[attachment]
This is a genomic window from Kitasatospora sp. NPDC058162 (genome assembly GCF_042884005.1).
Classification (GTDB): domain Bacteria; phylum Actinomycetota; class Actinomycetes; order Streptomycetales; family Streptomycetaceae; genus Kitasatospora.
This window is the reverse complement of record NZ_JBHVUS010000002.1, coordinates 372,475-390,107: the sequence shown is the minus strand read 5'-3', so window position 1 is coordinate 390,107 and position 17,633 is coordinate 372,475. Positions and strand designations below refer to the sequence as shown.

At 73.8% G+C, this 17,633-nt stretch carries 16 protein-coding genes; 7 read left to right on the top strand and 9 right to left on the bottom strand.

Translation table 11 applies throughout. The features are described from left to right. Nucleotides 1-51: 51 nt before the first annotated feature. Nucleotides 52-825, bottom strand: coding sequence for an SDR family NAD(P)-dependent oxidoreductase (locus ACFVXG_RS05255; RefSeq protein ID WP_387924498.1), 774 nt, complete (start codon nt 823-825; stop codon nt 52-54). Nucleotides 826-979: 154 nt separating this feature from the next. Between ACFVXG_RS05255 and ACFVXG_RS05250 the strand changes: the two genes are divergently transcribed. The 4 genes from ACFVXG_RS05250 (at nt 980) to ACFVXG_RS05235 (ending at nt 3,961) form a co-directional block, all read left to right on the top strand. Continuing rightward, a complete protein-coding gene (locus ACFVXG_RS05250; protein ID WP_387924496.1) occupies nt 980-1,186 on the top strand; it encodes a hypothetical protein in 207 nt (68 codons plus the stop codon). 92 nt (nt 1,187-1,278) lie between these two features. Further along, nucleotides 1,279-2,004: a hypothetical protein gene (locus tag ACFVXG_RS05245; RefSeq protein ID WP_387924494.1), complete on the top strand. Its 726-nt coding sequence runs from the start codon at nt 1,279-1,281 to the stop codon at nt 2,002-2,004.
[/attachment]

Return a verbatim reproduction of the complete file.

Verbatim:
This is a genomic window from Kitasatospora sp. NPDC058162 (genome assembly GCF_042884005.1).
Classification (GTDB): domain Bacteria; phylum Actinomycetota; class Actinomycetes; order Streptomycetales; family Streptomycetaceae; genus Kitasatospora.
This window is the reverse complement of record NZ_JBHVUS010000002.1, coordinates 372,475-390,107: the sequence shown is the minus strand read 5'-3', so window position 1 is coordinate 390,107 and position 17,633 is coordinate 372,475. Positions and strand designations below refer to the sequence as shown.

At 73.8% G+C, this 17,633-nt stretch carries 16 protein-coding genes; 7 read left to right on the top strand and 9 right to left on the bottom strand.

Translation table 11 applies throughout. The features are described from left to right. Nucleotides 1-51: 51 nt before the first annotated feature. Nucleotides 52-825, bottom strand: coding sequence for an SDR family NAD(P)-dependent oxidoreductase (locus ACFVXG_RS05255; RefSeq protein ID WP_387924498.1), 774 nt, complete (start codon nt 823-825; stop codon nt 52-54). Nucleotides 826-979: 154 nt separating this feature from the next. Between ACFVXG_RS05255 and ACFVXG_RS05250 the strand changes: the two genes are divergently transcribed. The 4 genes from ACFVXG_RS05250 (at nt 980) to ACFVXG_RS05235 (ending at nt 3,961) form a co-directional block, all read left to right on the top strand. Continuing rightward, a complete protein-coding gene (locus ACFVXG_RS05250; protein ID WP_387924496.1) occupies nt 980-1,186 on the top strand; it encodes a hypothetical protein in 207 nt (68 codons plus the stop codon). 92 nt (nt 1,187-1,278) lie between these two features. Further along, nucleotides 1,279-2,004: a hypothetical protein gene (locus tag ACFVXG_RS05245; RefSeq protein ID WP_387924494.1), complete on the top strand. Its 726-nt coding sequence runs from the start codon at nt 1,279-1,281 to the stop codon at nt 2,002-2,004.